'When Ghosts Come Home'

‘When Ghosts Come Home’ by Wiley Cash.

When everyone involved in a murder investigation is a suspect — including the dead man — it’s more than likely you’ve wandered into one of Wiley Cash’s tautly plotted novels.

“When Ghosts Come Home” is that book. Set on the coast of North Carolina — Cash fans have no fear; the novel hearkens more than once to the author’s beloved mountains — the story is quintessential Cash. A small town setting, developer land grabs, drugs and bitter racism permeate a story that ably juggles the ghosts of three distinct and interconnected characters: an aging sheriff about to be bested by a young and corrupt political challenger, a 14-year-old Black boy who is essentially cast from his family for minor infractions and a young woman whose stillbirth pregnancy drives her home.

Cash not only has the talent to turn such seeming disparity into a cogent read, he manages to turn a literary novel into an engrossing thriller. The author recently agreed to take a few questions from Mountain Times about his new novel. The following interview has been edited for clarity and length.

Tom Mayer: Wiley, your three previous novels have largely centered on the mountains. In “When Ghosts Come Home” we move to the coast of North Carolina. The mountains have always permeated your works, why the migration?

Wiley Cash: My wife is from Wilmington; she was raised there. We had been living in West Virginia and we moved back to North Carolina in 2013, and moved down to Wilmington. It took me quite a while to figure out how to frame a story set on the coast of North Carolina.

It takes me a long time for me to feel like I know a place. For example, I never published anything about West Virginia or Louisiana fiction-wise in 10 years — which is a quarter of my life in those places. I’ve never really written about them. But since my wife is from Wilmington, and we have two little girls, both born in Wilmington, I thought if I’m ever going to know about this place it’s time I wrote about it. It just made sense for a fourth novel to tackle the history, the place, the geography, the culture and cultural memories of Eastern North Carolina.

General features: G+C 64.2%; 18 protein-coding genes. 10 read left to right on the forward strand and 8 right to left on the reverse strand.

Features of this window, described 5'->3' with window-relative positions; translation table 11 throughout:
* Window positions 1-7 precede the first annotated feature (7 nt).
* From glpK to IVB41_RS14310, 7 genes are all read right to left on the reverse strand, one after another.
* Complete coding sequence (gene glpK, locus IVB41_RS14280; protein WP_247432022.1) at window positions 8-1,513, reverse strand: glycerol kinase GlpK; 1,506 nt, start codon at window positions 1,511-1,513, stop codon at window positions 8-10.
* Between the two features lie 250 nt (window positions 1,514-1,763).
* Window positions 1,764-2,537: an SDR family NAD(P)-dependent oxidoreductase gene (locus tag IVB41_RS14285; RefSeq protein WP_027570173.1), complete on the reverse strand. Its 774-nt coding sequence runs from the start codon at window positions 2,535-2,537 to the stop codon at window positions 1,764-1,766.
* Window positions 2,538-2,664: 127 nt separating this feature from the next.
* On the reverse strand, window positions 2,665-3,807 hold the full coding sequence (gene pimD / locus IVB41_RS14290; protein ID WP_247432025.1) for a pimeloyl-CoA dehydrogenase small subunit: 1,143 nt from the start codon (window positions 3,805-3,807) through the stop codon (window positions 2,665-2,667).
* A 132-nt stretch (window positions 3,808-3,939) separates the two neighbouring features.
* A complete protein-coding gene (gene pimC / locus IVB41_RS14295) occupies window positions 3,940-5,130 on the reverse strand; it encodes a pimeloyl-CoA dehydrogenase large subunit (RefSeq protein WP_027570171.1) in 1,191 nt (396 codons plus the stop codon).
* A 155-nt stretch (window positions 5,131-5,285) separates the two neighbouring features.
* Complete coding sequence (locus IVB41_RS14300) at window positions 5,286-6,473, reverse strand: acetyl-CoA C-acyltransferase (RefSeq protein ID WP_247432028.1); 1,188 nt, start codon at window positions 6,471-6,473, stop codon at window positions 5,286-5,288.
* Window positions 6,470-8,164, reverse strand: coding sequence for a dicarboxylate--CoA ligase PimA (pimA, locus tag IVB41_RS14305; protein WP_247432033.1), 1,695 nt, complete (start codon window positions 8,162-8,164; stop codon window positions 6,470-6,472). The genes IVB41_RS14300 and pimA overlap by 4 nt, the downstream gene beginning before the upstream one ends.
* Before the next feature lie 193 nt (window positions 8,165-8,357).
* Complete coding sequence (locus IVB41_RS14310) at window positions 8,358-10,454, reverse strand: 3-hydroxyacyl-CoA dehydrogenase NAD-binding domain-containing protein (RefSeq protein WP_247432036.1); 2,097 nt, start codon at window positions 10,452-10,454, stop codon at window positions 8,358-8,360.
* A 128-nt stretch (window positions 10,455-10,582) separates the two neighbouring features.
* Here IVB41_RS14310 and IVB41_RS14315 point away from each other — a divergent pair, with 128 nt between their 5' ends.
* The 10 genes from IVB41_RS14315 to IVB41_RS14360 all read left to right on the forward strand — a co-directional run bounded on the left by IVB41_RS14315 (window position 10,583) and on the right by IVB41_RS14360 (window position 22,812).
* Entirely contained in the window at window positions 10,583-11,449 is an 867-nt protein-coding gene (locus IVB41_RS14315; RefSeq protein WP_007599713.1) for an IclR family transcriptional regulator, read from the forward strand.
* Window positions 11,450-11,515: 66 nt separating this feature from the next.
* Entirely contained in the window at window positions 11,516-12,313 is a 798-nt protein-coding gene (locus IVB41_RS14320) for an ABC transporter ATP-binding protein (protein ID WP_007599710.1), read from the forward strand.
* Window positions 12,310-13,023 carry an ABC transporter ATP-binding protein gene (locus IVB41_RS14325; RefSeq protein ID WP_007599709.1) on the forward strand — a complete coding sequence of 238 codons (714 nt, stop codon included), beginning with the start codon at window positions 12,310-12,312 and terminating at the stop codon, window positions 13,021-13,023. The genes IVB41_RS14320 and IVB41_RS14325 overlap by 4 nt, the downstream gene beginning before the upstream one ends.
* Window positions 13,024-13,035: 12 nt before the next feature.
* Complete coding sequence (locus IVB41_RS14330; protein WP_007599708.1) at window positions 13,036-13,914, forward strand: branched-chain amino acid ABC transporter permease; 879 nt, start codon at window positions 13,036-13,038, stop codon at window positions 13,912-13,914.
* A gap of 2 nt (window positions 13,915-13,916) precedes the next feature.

TM: “When Ghosts Come Home” has several large themes working in it, with the largest being something the sense of home — of belonging. Being rooted to place, home and family influences much of your work, but in this novel I sense two distinct ideas. 1. Home as a place to be protected and defended. 2. Home as a place to back to when the world crashes around you. Would you elaborate?

WC: I think you’re exactly right. Colleen comes home to kind of lick her wounds and she feels anxious about that, as many of us do, when we return home in our 20s like many others have done. I know I certainly did; we gauge the world from the vantage point that we know best, and that’s what Colleen does. She comes home and she says, this place makes sense to me. With its memories, its hangups, at least I know what this place is.

Winston is defending home, and so is Ed Bellamy, who is more of a native than Winston is because this is a place — as he would say, whether it is the country that I went to war for in Vietnam or what is a little patch of sand on the eastern part of the state — this is where I’m from and I know what is right and wrong in terms of this place, my community and I’m going to defend both of these.

TM: Themes of racism inform the story in multiple ways. First, the title reminds me of Malcolm X’s 1963 speech after Kennedy’s assassination about “chickens coming home to roost.”

WC: I’m still kind of hung up in the mid 2000s, so I remember that phrase being as one Reverend Jeremiah Wright said about 9/11 which got (President Barack) Obama and all kinds of trouble. I did never attribute that to Malcolm X, but I wasn’t thinking about either one of those actually. I was thinking about these things in our life, these hauntings whether they be personal or cultural or historical that we put off dealing with. We don’t want to deal with our past. We don’t want to deal with our American history honestly and openly. We don’t want to you have honest conversations in our communities. When we don’t face these things, and exorcise them in someway, the ghost of them come back and they visit us and they never go away. That’s what I was thinking about.

TM: Is then the granular view of Oak Island presented in the novel seen as a metaphor for our national polarization?